LONDON (Reuters) - Property baron Vincent Tchenguiz has launched a 200 million pound ($322 million) damages claim against Britain’s Serious Fraud Office, saying his reputation took a “serious” hit from the fraud-buster’s bungled probe.
Vincent and his brother Robert were arrested in March 2011 in dawn raids at their homes and offices as part of an investigation into their dealings with Icelandic bank Kaupthing before its collapse in 2008.
The SFO dropped its probe into Vincent in June and its investigation into Robert - who is also expected to sue the agency - in October, ending a lengthy and embarrassing episode during which it was slammed by senior judges for “sheer incompetence”.
“My reputation suffered serious damage during the 15 months between my arrest and the SFO conceding that they had no grounds for holding me as a suspect,” Tchenguiz said in a statement on Monday.
The SFO was not immediately available for comment.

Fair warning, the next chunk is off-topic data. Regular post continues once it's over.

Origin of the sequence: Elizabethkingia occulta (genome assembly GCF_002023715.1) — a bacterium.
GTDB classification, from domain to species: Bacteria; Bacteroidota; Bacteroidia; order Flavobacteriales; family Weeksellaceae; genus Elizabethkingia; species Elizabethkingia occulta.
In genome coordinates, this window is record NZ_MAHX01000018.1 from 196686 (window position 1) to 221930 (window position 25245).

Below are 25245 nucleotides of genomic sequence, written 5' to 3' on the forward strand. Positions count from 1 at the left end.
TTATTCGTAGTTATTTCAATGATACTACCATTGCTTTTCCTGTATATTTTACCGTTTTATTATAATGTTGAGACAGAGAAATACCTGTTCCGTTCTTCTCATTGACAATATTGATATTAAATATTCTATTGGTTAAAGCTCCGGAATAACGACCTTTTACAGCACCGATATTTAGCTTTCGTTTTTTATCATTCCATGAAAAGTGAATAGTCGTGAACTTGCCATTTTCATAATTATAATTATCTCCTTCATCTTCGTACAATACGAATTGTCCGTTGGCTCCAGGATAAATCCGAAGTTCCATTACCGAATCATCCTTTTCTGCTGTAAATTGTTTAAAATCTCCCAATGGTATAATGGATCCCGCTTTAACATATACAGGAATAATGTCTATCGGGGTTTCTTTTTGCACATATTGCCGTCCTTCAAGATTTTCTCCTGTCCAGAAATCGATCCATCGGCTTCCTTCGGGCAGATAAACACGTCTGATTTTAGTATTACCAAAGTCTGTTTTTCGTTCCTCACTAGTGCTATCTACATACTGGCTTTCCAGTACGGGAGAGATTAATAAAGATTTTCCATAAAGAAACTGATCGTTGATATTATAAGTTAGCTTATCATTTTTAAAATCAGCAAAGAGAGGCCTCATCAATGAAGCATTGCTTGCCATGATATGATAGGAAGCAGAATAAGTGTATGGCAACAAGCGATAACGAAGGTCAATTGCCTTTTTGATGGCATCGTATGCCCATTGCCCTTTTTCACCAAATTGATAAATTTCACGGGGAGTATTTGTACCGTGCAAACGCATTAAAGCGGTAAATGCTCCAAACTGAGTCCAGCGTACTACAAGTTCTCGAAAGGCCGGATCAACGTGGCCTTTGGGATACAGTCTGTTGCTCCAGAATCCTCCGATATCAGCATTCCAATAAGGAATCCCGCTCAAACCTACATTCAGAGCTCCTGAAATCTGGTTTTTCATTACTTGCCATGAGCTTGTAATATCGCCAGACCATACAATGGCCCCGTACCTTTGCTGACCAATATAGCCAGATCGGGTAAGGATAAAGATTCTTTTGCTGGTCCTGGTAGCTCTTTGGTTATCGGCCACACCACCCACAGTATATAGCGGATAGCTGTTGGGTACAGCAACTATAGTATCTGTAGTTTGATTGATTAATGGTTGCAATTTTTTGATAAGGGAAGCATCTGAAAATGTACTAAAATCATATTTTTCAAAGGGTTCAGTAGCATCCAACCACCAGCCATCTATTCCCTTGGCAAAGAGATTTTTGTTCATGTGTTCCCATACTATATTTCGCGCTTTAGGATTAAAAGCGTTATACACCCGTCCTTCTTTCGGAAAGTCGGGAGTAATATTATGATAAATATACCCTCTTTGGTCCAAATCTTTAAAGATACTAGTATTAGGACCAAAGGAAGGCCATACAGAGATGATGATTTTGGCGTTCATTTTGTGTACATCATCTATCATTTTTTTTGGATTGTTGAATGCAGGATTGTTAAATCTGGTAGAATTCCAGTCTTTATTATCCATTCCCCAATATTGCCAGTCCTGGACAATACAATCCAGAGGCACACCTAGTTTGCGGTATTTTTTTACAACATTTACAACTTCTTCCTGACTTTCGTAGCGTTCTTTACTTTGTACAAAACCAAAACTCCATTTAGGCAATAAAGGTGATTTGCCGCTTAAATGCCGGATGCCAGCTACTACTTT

A hearing was held on Monday morning in London’s High Court, with a trial provisionally scheduled for January 2014 and expected to last for eight weeks, the statement said.
Last month the Iranian-born brothers won the lion’s share of their multi-million pound costs in their legal battle against the Serious Fraud Office over the bungled probe.
The decision, which was handed down on November 15, could see the SFO pick up a tab of up to 3.0 million pounds ($4.8 million) - 10 percent of its annual budget - in legal costs. ($1 = 0.6213 British pounds)
Reporting by Tommy Wilkes and Luke Jeffs; Editing by Helen Massy-Beresford